Guess What? Eating Fat Doesn’t Make You Fat.

healthy eating the non-diet method
Olive oil. Image for the article: Eating Fat Doesn’t Make You Fat.

There’s a lot of confusion about fat in the diet. The idea that a low-fat diet is the healthiest diet for every person has been embedded in Western culture for decades. The diet industry has demonised fats leaving many people concerned that if they include fat in their diet, they will accumulate more fat cells. But the realisty is, the research is conflicting.

If you’re one of the many women concerned about dietary fats, here’s what I think you need to know:

There are four general types of fat:

Saturated, monounsaturated, polyunsaturated, and trans fats.

Saturated fats are those that are solid at room temperature, examples of foods in this group are: butter, coconut oil, lard and animal fats. These fats have historically been linked with heart disease, but more recently, there has been growing recognition that labeling all saturated dairy fat as ‘bad’ could be misleading.

Monounsaturated fat is liquid at room temperature but solid in the fridge and includes things like olive and avocado oil.

Polyunsaturated fats are liquid at all temperatures and include things like vegetable oil and sunflower oil.

The fats to be mindful of:

Trans-fats are artificial, highly processed oils that can be found in commercially baked and fried foods (e.g. crisps, snacks, margarine and takeaways), these fats are thought to be detrimental to human health. Trans-fats are made from industrially processed vegetable oils. They have similar properties to animal fats like butter, which gives foods a desirable taste and texture, but they're much cheaper and have a longer shelf-life - meaning they are used in lots of processed foods like cakes, pies and pastries.

The Importance of Omega-3 and 6

There are two special types of polyunsaturated fatty acids: Omega-3 and Omega-6. We can’t make these in the body, so we need to get them from our food. Both are crucial to our health but Omega-3 fatty acids are anti-inflammatory and Omega-6 has been found in some studies to aggravate inflammation so it’s wise to make sure you are getting a good amount of Omega-3 in your diet to support the health of your cells and benefit from it's anti-inflammatory proprieties.

You should be aiming to include a good source of Omega-6 and Omega-3 in your diet at a ratio of around 1:1  Currently. it's thought that we are consuming more like 16:1 on the UK diet as a result of the prevalence of Omega-6 in processed foods from sauces to ready meals.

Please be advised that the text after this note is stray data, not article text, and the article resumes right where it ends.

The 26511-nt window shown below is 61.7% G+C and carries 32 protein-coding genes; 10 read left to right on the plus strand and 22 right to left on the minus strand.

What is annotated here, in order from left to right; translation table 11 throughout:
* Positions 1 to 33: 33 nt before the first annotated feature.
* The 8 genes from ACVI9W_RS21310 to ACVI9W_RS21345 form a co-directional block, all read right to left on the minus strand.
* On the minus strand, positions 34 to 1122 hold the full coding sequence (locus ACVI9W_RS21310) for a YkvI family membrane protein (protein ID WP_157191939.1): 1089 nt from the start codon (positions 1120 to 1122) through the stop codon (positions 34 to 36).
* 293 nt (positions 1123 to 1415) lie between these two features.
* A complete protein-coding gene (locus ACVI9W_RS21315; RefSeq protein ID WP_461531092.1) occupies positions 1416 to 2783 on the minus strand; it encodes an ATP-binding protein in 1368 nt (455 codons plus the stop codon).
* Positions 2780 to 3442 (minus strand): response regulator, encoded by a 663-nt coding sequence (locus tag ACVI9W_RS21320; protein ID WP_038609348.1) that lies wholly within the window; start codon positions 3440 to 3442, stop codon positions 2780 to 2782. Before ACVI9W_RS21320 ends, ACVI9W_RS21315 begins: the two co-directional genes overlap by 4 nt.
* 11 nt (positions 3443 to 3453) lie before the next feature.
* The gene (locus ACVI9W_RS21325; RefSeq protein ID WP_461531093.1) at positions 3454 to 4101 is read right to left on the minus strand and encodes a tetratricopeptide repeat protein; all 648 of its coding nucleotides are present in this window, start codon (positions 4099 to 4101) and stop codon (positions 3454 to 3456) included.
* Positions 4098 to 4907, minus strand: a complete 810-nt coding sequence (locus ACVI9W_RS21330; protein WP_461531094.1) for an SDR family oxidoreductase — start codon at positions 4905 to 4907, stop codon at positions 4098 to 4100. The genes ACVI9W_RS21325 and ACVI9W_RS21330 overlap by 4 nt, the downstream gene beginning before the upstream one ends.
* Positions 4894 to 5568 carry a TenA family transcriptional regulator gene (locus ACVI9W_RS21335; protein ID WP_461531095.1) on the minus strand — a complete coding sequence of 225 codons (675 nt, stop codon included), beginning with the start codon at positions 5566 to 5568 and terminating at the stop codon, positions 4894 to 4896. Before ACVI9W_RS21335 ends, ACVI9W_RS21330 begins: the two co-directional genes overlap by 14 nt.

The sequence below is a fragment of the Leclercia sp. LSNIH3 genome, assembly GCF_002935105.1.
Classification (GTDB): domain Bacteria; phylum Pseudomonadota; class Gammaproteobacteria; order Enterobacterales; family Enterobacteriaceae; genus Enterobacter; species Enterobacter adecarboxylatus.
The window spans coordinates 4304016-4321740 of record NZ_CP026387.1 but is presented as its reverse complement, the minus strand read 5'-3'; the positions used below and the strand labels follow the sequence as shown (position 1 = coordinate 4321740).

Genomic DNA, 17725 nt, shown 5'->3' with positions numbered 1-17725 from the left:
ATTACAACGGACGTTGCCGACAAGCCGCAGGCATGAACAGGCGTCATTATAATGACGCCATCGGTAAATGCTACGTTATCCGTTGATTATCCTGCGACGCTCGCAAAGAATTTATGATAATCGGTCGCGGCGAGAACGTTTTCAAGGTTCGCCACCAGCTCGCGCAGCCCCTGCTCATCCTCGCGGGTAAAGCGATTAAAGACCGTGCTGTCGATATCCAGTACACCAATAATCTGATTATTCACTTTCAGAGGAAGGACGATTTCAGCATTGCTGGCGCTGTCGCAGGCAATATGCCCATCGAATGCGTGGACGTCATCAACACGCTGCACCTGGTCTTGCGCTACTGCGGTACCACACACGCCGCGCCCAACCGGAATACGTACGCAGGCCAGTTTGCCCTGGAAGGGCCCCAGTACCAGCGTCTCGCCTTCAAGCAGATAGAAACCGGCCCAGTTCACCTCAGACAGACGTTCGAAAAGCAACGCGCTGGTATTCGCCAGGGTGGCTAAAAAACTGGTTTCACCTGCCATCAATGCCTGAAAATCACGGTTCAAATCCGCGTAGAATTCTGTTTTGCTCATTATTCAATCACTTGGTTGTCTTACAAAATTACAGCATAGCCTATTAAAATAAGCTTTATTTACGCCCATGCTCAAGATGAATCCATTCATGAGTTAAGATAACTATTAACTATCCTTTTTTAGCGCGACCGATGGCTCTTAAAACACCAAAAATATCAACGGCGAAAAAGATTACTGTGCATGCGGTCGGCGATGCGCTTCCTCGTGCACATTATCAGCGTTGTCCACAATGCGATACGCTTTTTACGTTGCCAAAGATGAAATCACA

Sources of Omega-3 and Omega-6

Omega-3: Olive oil. Oily fish: mackerel, anchovies, pilchards, salmon. Note: The reason why oily fish are so high in Omega-3 is because they obtain it from their diet of algae and other marine compounds. Vegans and vegetarians can obtain good quality Omega-3 from seaweed products, like samphire, kelp and nori.

A point on Omega-3:

Omega-3 is made up of three elements: AHA, EPA and DHA (they have much bigger names, but I’m keeping this on a ‘need to know’ basis). They each perform different tasks in the body and EPA and DHA are particularly good for brain health (for more info on this lookup Kimberly Wilson*).

Not all food sources of Omega-3 contain EPA and DHA. Specifically, seeds and nuts like: flax, walnuts, chia seeds and other plant sources, only contain AHA. This is why marine sources of Omega-3 are thought to provide the most benefit to health.

Omega-6: Polyunsaturated cooking oils like: vegetable oil, sunflower oil and many seed oils. Margarine and many processed foods, contain almost pure Omega-6.

When it comes to cooking oils, the two I tend to use the most are: olive oil and coconut oil. Olive oil comprises largely a fatty acid called oleic acid which belongs to the omega 9 group and coconut oil I use from time to time for baking and certain other dishes. Generally speaking, having a moderate amount of natural, saturated fat in your diet like: coconut oil, butter and cheeses, is ok for most people who don't have elevated bad cholesterol..

If you're keen to take ownership of your relationship with food through nutrition education and mindset coaching check out The Non-Diet Method

Refs:A healthy approach to dietary fats.

White B. Dietary fatty acids. Am Fam Physician. 2009 and Importance of maintaining a low omega–6/omega–3 ratio for reducing inflammation. James J Di Nicolantonio and James H O’Keefe

*How to Build a Healthy Brain, Kimberly Wilson. 2020 Yellow Kite.